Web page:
The above changes represent, in a schematic manner, what happens when a noxious agent acts directly or indirectly upon blood. The same basic patterns of defense, the substances used and the processes involved can be found at various hierarchic levels. It is easy to see that, with such a complex mechanism occurring in different individuals and against a great variety of antigens, great variations in manifestations will be evidenced.

Table XI. The Immunological Defense Mechanism

Defense Stages

Character

Intervening Factor Present

Nature Of the Processes

Means Used

Moment Of Appearance

Resulting Condition

Effect Of Immune Serum

Primary Immediate

Non Specific

Antigen

Hydrolytic

Hydrolytic Enzymes

Immediate

Shock

Curative

Primary Prolonged

Lipidic Defense

Antigen (probably in lipidic frac.)

Lipidic liberation

Lipids

From minutes to days

Toxic

Curative

Allergic Immediate

Allergic Specific

Allergic complex antigen antibody

Allergic bond followed by diphasic phenomena

Lipoproteinic antibodies followed by hydrolytic enzymes

Around 6th day

Allergic Shock

Not curative but preventive

Allergic Prolonged

Allergic lipidic defense

Allergic complex

Allergic bond followed by lipidic liberation

Lipoproteinic antibodies followed by new lipidic bonds

After the 6th day

Allergic Toxic

Not curative but preventive

Immune

Healing & Protective Specific

Neutral complex antigen antibody

Neutralizing bond

Proteinic antibodies

Around 15th day and later

Healing

When an antigen enters the organism and is not fully neutralized by the intervention of immune antibodies, the mechanism of defense is set in motion. This can be limited to a group of entities, to one level, or can affect more levels and entities. According to the nature of the antigen and the capacity of the different entities to respond, the different process will proceed all the way to the stage of protective immunity or it can stop at any stage. These factors, nature of the antigen, levels and entities involved and degree of response for each of them, determine the pathogenic characteristics of the resulting condition. The manifestations for a stage and a group of entities can be so exclusive as to produce a characteristic clinical disease. The ability to respond through only a part of the defense mechanism depends on the nature of the antigen and on the conditions existing in the different entities affected. The clinical manifestations furnish important information concerning the defense processes which are occurring.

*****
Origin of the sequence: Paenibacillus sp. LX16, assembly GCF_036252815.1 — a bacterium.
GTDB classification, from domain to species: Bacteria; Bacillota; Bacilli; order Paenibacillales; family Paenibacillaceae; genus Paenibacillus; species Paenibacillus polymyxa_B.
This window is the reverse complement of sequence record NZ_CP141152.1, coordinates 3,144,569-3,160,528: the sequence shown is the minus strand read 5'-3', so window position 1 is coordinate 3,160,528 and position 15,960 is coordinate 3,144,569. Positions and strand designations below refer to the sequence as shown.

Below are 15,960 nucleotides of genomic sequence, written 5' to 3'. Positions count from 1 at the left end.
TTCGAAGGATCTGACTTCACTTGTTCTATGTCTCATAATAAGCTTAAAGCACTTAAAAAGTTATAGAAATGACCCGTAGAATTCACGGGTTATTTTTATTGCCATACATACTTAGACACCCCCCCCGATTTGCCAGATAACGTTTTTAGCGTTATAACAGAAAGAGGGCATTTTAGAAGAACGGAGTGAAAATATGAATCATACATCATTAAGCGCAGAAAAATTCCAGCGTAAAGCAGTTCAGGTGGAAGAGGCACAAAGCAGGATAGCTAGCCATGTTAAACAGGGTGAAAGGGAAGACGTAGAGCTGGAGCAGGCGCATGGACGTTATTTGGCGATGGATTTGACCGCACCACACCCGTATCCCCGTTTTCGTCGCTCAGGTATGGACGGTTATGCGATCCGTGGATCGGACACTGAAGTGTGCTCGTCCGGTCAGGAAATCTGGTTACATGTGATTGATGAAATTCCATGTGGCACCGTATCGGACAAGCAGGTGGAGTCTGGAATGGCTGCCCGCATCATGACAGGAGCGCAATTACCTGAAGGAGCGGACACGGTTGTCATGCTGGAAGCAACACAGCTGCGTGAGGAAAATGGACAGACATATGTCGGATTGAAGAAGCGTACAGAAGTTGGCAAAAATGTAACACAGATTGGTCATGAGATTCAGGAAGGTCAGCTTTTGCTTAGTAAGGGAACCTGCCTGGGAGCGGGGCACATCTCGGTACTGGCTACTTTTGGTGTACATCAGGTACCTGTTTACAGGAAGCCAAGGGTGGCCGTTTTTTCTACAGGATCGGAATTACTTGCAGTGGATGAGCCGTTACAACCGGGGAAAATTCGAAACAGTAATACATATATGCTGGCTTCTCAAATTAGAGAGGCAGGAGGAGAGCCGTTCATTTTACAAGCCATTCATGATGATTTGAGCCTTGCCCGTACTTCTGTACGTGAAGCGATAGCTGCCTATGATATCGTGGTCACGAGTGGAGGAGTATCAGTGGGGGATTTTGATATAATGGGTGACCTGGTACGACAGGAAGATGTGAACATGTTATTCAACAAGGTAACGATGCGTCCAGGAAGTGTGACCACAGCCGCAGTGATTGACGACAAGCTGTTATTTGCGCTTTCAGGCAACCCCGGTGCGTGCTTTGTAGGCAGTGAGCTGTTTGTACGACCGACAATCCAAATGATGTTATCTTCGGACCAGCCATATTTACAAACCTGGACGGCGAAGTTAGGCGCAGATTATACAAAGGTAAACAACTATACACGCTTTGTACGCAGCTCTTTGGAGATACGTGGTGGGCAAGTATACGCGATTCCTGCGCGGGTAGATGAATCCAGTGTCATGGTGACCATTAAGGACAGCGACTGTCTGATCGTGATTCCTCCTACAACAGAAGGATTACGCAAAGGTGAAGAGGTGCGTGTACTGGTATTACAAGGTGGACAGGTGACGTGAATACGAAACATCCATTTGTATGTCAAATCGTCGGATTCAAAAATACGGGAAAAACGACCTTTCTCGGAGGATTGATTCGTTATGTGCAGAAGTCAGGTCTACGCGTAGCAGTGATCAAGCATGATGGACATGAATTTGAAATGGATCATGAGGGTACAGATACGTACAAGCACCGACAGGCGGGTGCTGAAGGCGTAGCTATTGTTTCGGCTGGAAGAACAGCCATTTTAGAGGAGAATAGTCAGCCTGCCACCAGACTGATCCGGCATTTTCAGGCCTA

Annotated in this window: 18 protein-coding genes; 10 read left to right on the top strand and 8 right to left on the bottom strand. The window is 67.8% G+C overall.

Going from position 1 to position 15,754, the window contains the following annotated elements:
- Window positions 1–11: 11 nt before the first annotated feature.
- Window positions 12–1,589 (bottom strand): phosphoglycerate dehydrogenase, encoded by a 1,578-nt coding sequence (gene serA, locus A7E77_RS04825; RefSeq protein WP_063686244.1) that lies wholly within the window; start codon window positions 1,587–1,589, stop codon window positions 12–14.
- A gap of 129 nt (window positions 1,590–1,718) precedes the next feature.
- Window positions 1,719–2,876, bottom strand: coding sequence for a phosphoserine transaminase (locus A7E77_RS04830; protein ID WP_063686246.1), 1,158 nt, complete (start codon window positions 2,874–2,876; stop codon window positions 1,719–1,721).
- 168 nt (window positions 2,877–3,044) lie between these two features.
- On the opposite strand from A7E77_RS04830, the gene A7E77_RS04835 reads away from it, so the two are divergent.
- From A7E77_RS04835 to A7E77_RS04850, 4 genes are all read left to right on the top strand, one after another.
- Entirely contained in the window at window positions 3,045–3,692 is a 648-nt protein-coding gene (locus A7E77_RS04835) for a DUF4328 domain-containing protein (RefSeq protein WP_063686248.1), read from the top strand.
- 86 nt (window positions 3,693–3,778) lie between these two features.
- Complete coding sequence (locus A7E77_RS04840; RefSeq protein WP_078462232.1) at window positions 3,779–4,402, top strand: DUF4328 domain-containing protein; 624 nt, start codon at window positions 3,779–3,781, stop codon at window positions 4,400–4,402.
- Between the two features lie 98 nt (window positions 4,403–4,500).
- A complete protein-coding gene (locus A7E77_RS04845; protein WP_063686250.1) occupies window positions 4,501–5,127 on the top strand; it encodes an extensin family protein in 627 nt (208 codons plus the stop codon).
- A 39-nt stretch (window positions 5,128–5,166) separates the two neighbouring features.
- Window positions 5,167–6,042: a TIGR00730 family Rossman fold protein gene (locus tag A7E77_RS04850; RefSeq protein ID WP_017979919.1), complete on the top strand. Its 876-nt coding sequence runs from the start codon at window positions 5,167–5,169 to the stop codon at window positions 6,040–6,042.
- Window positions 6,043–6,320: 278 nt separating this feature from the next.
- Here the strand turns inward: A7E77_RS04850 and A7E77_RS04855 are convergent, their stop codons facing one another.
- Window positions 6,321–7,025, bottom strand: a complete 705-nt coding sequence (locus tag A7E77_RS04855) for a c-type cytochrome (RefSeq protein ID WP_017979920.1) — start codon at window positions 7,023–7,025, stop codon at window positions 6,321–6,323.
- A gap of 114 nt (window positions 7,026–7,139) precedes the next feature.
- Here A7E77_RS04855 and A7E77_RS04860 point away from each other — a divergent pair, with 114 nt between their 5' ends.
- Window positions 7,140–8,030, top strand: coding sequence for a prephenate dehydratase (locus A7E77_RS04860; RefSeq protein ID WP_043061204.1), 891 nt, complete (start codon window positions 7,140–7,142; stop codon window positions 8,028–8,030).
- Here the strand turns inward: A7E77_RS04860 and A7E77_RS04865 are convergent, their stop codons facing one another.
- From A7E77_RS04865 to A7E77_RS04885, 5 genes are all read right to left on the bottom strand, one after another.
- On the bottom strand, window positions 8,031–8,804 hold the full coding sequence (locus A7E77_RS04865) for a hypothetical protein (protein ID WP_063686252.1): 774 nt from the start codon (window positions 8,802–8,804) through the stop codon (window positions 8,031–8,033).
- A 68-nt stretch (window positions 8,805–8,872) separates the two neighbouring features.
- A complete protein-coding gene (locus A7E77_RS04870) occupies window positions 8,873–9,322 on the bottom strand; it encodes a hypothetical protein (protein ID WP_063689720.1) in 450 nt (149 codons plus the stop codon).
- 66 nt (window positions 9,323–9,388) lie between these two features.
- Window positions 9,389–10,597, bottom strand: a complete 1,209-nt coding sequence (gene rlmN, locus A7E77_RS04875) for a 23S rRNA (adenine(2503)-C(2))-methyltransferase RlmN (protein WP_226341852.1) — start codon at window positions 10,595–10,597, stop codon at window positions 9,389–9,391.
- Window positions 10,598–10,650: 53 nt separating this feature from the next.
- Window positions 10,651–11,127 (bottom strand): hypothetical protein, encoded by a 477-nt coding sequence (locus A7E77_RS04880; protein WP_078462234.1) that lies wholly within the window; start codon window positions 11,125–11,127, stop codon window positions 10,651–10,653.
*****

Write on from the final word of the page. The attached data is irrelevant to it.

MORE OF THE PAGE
Clinical Manifestations

The first stage of the defense reaction, if highly intensive, can be manifested clinically as superacute shock. This occurs minutes after the intervention of the noxious factor. If the second phase of the diphasic phenomenon is intensive, a chill with high temperature will appear. A state of shock occurs if fatty acids remain predominant, as in the prolonged first phase. A feverish condition corresponds to a predominant anti fatty acid intervention in the prolonged second phase. While the first phase of the condition appears immediately after the intervention of the antigen, the appearance and persistence of the second phase, which corresponds to the prolonged lipidic, depends upon the nature and especially the amount of antigen present in the organism. Incubation time may vary from minutes to several days. This relatively short and variable incubation time represents an important characteristic which enables us to recognize this stage. Another characteristic of this stage is the disappearance of symptoms after administration of neutralizing immune antibodies specific for the antigen.

If the antigen by itself has no toxic effects upon the organism, its presence will not induce important manifestations. The direct response, enzymatic or prolonged lipidic, will be so limited as to have either minimal clinical manifestations or none at all.

We have seen that allergic coagulant antibodies usually appear after the 6th day following penetration of the antigen into the organism. If the antigen is still present, the appearance of the antibodies will induce an allergic condition. In cases where the antigen already has produced toxic manifestations, the appearance of the allergic stage will be marked either by new symptoms or increased intensity of existing ones. With a nontoxic antigen, the presence of which was not revealed previously by any clinical manifestations, the appearance of the allergic complex will coincide with the appearance of symptoms and, thus, with the appearance of the clinical condition. The period before the appearance of symptoms corresponds to the time before the appearance of these allergic antibodies. This incubation time, as for all allergic manifestations, will be 6 or more days, which corresponds to the time necessary for the appearance of the coagulant antibodies. An obligatory incubation time of 6 days or greater thus is an indication that the process has an allergic pathogenesis.

If the organism has previously manufactured similar coagulant antibodies against the same antigen, this incubation period could be shortened to 5 or even 4 days. Against certain antigens, some organisms need a longer time to produce coagulant antibodies and the incubation time may run as long as several weeks.